11. What? For real? I've seen Molokhiya (or one of the seemingly infinite variant spellings) referred to in many a cookbook as jew's mallow. Off the top of my head, I believe both Clifford Wright and Claudia Roden refer to it as such. Is this one of those pernicious mis-information memes? Seems like this can create a couple odd effects: 1) people are using mallow thinking it's Molokhiya; and the inverse, 2) Molokhiya is being labeled as mallow. I feel like I've seen frozen packages with both the words molokhiya and mallow on them. Interesting. rien
  12. Rien

    The Sidecar

    It definitely does change the nature of the drink. However, it's still a nice drink. I've passed Gran Gala "sidecars" off on some "experienced" drinkers and they've immediately noticed the difference but ackowledged it as a nice alteration ... though I'm sure it won't replace a true Sidecar in most people's pantheon of great cocktails. rien
  13. The Campari Group owns Cinzano, so why not use Cinzano vermouth? I actually use Cinzano sweet vermouth all the time ... with the perhaps dubious rationale that sweet vermouth was, to the best of my knowledge, originally an Italian thing. I believe dry vermouth on the other hand is French in origin. Might Noilly Prat be, more or less, the originator of dry vermouth as a mass produced product? The history on their site claims they're the original, since 1813. Anyway, for that also dubious reason I use Noilly Prat as my "house" dry vermouth. Ciao, rien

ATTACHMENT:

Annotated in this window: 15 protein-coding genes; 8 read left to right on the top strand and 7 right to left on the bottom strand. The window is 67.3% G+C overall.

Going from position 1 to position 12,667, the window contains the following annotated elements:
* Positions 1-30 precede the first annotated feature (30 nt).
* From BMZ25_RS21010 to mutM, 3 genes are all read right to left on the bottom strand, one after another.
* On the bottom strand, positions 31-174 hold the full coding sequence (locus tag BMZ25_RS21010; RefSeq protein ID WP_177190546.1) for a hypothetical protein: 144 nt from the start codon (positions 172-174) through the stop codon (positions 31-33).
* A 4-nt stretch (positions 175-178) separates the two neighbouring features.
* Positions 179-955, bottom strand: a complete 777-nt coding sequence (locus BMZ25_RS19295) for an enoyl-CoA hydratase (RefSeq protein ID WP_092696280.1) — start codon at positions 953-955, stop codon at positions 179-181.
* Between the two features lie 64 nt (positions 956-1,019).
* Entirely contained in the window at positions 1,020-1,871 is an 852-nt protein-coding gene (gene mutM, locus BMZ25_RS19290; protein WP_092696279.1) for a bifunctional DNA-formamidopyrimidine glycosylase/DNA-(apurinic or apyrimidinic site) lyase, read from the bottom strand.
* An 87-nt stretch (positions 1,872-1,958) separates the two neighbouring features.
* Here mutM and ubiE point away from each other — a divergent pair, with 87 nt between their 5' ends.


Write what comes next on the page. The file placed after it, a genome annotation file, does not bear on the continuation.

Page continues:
14. Quality product is great. With French Press coffee, it pretty much gets you there. The only big variables left to work with being grind and water which are easy to "solve." Storage is a lesser concern. Espresso and espresso based drinks, however, are another story. Technique and equipment are far more crucial. How do you "solve" these in a dining environment where the turnover is very low in comparison to a cafe. Foaming milk to a perfect velvet consistency takes a lot of practice and pretty high turnover as does pulling perfect shots. Are you considering having a true barrista or at least someone with real training? I feel like this is something that many diners, even very "sophisticated" diners, do not have much experience with - perfect espresso. It could be a mind/palette opening taste phenomena on par with the cuisine. Ciao, rien